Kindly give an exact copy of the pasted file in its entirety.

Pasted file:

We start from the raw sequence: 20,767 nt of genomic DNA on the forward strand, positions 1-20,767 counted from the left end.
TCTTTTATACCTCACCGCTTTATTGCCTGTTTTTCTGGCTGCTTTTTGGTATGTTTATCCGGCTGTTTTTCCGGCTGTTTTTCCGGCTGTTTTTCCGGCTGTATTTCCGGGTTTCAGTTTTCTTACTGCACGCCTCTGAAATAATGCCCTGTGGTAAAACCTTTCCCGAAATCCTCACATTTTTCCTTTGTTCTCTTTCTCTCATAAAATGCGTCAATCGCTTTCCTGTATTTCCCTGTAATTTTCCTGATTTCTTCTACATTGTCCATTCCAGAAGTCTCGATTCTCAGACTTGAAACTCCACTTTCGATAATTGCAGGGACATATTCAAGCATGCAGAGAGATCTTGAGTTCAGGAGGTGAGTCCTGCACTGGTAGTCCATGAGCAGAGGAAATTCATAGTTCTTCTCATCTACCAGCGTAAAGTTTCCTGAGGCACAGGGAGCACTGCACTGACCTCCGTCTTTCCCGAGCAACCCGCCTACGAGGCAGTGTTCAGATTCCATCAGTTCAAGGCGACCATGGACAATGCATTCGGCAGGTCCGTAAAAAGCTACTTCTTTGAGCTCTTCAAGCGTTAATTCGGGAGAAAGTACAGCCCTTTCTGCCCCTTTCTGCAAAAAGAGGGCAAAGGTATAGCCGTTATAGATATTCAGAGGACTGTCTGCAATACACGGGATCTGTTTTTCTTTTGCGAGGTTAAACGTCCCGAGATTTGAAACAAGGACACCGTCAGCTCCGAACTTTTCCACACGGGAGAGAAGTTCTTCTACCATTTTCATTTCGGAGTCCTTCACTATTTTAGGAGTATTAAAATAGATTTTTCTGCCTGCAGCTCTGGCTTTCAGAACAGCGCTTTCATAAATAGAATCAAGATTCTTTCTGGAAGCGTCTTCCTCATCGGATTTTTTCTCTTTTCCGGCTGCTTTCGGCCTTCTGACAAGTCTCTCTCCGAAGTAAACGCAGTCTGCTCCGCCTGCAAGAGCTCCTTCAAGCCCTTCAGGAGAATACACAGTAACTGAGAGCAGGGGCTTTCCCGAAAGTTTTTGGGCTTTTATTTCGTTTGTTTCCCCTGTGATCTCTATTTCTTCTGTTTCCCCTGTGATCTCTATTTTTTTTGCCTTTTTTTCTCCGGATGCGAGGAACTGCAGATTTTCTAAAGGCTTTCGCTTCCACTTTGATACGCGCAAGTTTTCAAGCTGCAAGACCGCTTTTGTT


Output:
We start from the raw sequence: 20,767 nt of genomic DNA on the forward strand, positions 1-20,767 counted from the left end.
TCTTTTATACCTCACCGCTTTATTGCCTGTTTTTCTGGCTGCTTTTTGGTATGTTTATCCGGCTGTTTTTCCGGCTGTTTTTCCGGCTGTTTTTCCGGCTGTATTTCCGGGTTTCAGTTTTCTTACTGCACGCCTCTGAAATAATGCCCTGTGGTAAAACCTTTCCCGAAATCCTCACATTTTTCCTTTGTTCTCTTTCTCTCATAAAATGCGTCAATCGCTTTCCTGTATTTCCCTGTAATTTTCCTGATTTCTTCTACATTGTCCATTCCAGAAGTCTCGATTCTCAGACTTGAAACTCCACTTTCGATAATTGCAGGGACATATTCAAGCATGCAGAGAGATCTTGAGTTCAGGAGGTGAGTCCTGCACTGGTAGTCCATGAGCAGAGGAAATTCATAGTTCTTCTCATCTACCAGCGTAAAGTTTCCTGAGGCACAGGGAGCACTGCACTGACCTCCGTCTTTCCCGAGCAACCCGCCTACGAGGCAGTGTTCAGATTCCATCAGTTCAAGGCGACCATGGACAATGCATTCGGCAGGTCCGTAAAAAGCTACTTCTTTGAGCTCTTCAAGCGTTAATTCGGGAGAAAGTACAGCCCTTTCTGCCCCTTTCTGCAAAAAGAGGGCAAAGGTATAGCCGTTATAGATATTCAGAGGACTGTCTGCAATACACGGGATCTGTTTTTCTTTTGCGAGGTTAAACGTCCCGAGATTTGAAACAAGGACACCGTCAGCTCCGAACTTTTCCACACGGGAGAGAAGTTCTTCTACCATTTTCATTTCGGAGTCCTTCACTATTTTAGGAGTATTAAAATAGATTTTTCTGCCTGCAGCTCTGGCTTTCAGAACAGCGCTTTCATAAATAGAATCAAGATTCTTTCTGGAAGCGTCTTCCTCATCGGATTTTTTCTCTTTTCCGGCTGCTTTCGGCCTTCTGACAAGTCTCTCTCCGAAGTAAACGCAGTCTGCTCCGCCTGCAAGAGCTCCTTCAAGCCCTTCAGGAGAATACACAGTAACTGAGAGCAGGGGCTTTCCCGAAAGTTTTTGGGCTTTTATTTCGTTTGTTTCCCCTGTGATCTCTATTTCTTCTGTTTCCCCTGTGATCTCTATTTTTTTTGCCTTTTTTTCTCCGGATGCGAGGAACTGCAGATTTTCTAAAGGCTTTCGCTTCCACTTTGATACGCGCAAGTTTTCAAGCTGCAAGACCGCTTTTGTT